In 2014, at the Shroud of Turin conference in St. Louis, Dr. Joseph Accetta, one of the original STURP team members and subsequently, the “Principal Scientist and Instructor” at Georgia Tech’s Research Institute, presented a paper, Origins of a 14th Century Turin Shroud Image.  This summary was included in his paper:

In summary, we have presented a reasonable plausibility argument that the Shroud image must result from a contact process. Woodblock or intaglio techniques known to be in use in the 14th  century in Europe and in France account for all of the visible attributes of the Shroud image including the 3-d effect, reversed contrast, the resolution, uniformity between the frontal and dorsal images and the extensive detail observed.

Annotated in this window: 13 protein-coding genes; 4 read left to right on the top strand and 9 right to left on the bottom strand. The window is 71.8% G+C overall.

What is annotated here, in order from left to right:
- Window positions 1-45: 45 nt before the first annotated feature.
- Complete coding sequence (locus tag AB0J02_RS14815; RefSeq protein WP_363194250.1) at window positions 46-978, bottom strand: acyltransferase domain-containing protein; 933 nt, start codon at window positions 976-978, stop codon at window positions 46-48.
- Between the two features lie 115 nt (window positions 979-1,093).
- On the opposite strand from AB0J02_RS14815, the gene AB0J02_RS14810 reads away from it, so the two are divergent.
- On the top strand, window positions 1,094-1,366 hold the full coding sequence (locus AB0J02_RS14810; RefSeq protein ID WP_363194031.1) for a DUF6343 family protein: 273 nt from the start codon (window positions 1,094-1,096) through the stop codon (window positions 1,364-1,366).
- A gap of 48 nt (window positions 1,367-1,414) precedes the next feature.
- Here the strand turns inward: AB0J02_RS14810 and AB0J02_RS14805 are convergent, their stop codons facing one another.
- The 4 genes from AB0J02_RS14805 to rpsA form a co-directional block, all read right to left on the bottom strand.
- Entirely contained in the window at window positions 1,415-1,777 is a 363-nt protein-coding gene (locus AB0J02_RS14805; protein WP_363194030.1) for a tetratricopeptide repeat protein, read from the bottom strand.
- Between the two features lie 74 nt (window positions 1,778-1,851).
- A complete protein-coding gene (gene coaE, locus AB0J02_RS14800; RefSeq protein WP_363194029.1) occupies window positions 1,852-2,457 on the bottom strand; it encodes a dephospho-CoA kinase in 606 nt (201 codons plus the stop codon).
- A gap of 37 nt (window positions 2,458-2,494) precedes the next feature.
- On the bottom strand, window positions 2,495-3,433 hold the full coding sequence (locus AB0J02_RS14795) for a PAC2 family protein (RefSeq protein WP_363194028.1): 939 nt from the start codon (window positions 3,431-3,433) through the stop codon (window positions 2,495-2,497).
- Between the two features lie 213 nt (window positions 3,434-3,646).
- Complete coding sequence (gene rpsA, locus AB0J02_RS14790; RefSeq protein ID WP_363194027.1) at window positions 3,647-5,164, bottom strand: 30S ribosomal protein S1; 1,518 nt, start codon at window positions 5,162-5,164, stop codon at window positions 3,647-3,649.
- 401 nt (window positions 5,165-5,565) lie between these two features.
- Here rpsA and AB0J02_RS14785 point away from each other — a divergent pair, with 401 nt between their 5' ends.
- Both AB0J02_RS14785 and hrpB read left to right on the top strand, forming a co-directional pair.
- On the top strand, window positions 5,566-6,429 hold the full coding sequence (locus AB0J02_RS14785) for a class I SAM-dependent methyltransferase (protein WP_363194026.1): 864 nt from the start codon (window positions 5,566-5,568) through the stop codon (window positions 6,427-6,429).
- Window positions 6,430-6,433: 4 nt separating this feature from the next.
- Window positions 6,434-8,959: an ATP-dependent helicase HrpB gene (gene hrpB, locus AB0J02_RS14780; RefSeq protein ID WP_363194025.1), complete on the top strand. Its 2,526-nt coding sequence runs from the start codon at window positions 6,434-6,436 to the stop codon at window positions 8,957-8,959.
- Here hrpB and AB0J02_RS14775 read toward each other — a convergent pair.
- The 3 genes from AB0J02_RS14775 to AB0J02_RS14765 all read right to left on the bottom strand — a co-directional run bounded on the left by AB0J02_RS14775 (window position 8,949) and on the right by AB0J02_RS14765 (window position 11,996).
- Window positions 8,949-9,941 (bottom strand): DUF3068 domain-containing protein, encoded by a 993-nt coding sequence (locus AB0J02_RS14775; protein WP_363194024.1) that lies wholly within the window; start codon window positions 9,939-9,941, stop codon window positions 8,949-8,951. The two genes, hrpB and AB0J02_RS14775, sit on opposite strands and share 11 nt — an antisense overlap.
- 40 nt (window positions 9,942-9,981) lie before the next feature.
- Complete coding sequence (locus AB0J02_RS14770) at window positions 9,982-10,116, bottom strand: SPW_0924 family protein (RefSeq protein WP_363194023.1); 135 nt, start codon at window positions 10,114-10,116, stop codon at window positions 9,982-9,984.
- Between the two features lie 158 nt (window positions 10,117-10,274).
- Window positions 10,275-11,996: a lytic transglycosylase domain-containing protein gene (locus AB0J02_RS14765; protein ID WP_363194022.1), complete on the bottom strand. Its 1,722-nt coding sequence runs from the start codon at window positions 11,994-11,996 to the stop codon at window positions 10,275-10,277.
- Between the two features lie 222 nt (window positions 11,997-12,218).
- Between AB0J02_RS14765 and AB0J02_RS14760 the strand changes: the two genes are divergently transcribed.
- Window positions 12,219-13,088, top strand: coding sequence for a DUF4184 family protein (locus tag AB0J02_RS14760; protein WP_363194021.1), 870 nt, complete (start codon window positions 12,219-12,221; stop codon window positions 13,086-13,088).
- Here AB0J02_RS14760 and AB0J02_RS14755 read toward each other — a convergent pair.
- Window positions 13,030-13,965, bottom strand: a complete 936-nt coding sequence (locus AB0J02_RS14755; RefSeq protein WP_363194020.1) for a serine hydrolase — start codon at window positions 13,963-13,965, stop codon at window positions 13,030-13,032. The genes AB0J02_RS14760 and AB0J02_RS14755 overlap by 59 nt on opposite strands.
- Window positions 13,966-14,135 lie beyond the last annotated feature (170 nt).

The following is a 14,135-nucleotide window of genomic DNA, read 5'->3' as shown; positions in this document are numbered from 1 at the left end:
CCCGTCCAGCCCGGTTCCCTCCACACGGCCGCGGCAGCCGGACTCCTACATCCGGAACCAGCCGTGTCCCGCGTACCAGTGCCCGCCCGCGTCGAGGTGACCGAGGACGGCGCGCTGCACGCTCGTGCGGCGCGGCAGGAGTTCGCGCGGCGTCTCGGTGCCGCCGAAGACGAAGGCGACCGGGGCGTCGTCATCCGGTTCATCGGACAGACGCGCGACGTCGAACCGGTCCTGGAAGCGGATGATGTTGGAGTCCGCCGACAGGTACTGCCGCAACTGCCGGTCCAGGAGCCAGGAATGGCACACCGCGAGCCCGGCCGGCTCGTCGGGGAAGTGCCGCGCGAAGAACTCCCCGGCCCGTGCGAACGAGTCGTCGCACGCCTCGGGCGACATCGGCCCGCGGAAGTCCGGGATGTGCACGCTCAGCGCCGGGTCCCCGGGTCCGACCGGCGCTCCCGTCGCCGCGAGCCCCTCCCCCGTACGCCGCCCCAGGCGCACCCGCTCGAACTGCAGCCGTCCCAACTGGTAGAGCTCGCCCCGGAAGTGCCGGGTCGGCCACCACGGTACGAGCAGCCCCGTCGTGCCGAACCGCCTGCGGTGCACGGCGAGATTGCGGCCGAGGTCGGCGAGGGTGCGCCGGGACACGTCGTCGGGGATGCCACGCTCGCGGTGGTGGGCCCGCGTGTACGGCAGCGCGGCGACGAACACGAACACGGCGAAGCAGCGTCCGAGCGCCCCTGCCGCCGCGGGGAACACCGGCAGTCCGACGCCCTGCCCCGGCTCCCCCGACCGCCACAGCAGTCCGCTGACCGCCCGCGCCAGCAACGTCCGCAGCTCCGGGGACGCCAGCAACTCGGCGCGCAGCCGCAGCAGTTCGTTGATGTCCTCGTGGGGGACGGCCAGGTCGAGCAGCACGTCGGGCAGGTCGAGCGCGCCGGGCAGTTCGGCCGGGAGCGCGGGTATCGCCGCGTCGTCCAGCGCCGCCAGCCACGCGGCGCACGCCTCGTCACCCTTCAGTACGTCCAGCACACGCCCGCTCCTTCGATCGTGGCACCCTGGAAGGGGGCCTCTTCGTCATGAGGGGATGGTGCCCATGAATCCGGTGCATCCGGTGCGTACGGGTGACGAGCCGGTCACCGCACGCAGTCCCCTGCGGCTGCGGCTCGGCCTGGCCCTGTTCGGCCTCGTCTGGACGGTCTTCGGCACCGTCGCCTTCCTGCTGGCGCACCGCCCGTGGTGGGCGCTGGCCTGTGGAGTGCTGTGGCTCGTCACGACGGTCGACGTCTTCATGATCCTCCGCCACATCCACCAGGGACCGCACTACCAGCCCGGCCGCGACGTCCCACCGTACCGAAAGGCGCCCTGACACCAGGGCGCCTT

“3D? Yeah, right!” (or something to that effect), said someone near me in the darkened room. And, thinking back, I probably snickered in agreement. But Joe Accetta was right.

This is a woodblock print that works very well. It seems to show about the same amount of 3D as the Shroud face. It’s a full-frontal face view of the painter Claude Monet. The woodcutting and the print is by an artist named monthian from Phuket, Thailand.

I used Microsoft 3D Builder. I set it to plot a height map with moderate smoothing, which pretty much emulates the VP-8 Image Analyzer but without the green screen.

Why did it take from 1976 until well into the next century to realize that a photograph or a painting (pictorial art, really) was NOT ruled out by the 3D data in the Shroud’s image?